Spaceman Jones launches ‘Smoke Break’ video podcast from quarantine

LIGHT IT UP: “I’d been looking at how to expand what I do, because I’m always bugged by ideas,” says Davaion "Spaceman Jones" Bristol, left, with Cliff B. Worsham, aka MOTHER HOOD, of RBTS WIN. Launching his “Smoke Break” podcast “gave me another outlet to express myself, to connect with people.” Photo by Erick Lottary

It was fellow Asheville-based hip-hop artist Larry Williams, aka Po’folk, who suggested to Davaion “Spaceman Jones” Bristol that he offer his audience more than music. Williams moonlights as a comedian, and his versatility inspired Bristol to develop “Smoke Break” — one-minute videos offering philosophical insights and vaporous exhalations — on his personal Instagram account.

“I tried it one day, and it worked. People connected with it,” Bristol says. “Everything in those ‘Smoke Breaks’ was something I was immediately going through … something I was struggling with, trying to accomplish or needed to work on in my life.”

Though the episodes present like the chillest life coaching ever, “I’m talking to myself through the form of the video,” he says.

Bristol works as a cook — he previously parlayed another version of “Smoke Break” into a smoked-food pop-up — and is therefore stuck at home during quarantine. He’s also involved with the locally based hip-hop/wrestling series Urban Combat Wrestling, which hasn’t been able to host an event since March 7.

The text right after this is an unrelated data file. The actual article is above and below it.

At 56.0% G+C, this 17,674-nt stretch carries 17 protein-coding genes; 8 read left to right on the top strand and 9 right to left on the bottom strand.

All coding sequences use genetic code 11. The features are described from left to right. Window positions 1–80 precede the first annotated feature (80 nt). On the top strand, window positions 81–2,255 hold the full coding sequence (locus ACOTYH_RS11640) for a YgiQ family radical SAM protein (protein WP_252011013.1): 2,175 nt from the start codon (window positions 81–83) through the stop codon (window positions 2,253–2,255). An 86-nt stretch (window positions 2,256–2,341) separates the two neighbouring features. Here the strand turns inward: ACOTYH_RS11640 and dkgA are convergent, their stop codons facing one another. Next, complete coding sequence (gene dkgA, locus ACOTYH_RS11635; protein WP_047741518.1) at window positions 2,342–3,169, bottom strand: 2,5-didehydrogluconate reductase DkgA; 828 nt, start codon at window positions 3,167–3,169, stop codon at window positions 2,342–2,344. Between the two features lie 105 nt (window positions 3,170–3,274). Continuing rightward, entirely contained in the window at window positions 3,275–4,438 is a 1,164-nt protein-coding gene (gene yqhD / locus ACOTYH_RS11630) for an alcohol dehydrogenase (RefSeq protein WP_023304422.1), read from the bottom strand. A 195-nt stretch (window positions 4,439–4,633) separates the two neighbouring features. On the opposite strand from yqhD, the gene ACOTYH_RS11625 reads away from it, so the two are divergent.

“I’d been looking at how to expand what I do, because I’m always bugged by ideas,” he says. Launching “Smoke Break” as a video podcast “gave me another outlet to express myself, to connect with people.”

This is Bristol’s first podcast, but he has radio experience, a similar form of broadcasting. Editing the video component of the “Smoke Break” shows has been a learning curve, he admits, “but it’s been making me want to do more with the medium.”

So far, the series — released on Mondays via Bristol’s YouTube channel — has included 40-50 minute chats with the likes of pro wrestler Dillon McQueen (they start with a breath meditation and discuss the therapeutic aspects of wrestling) and Asheville “village witch” Byron Ballard (they discuss tarot cards). The guests on the show “are all my friends,” Bristol says. “They’re people I’ve had great conversations with and people I’ve learned from.”

While Bristol plans to continue producing the podcast (he’s already locked in interviews for upcoming episodes) and hopes to grow the “Smoke Break” following, he’s also still hard at work creating music. For his recent birthday in late April, he released the track “$100 Blunts” through the Spaceman Jones and The Motherships’ Bandcamp page. The project is a collaboration with Cliff B. Worsham, aka MOTHER HOOD, of RBTS WIN.

“I want to continue to speak from my truest self,” Bristol says of his varied creative outlets. “I want to be precise with how I use my energy these days.”

Subscribe to the podcast at


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About Alli Marshall
Alli Marshall has lived in Asheville for more than 20 years and loves live music, visual art, fiction and friendly dogs. She is the winner of the 2016 Thomas Wolfe Fiction Prize and the author of the novel "How to Talk to Rockstars," published by Logosophia Books. Follow me @alli_marshall

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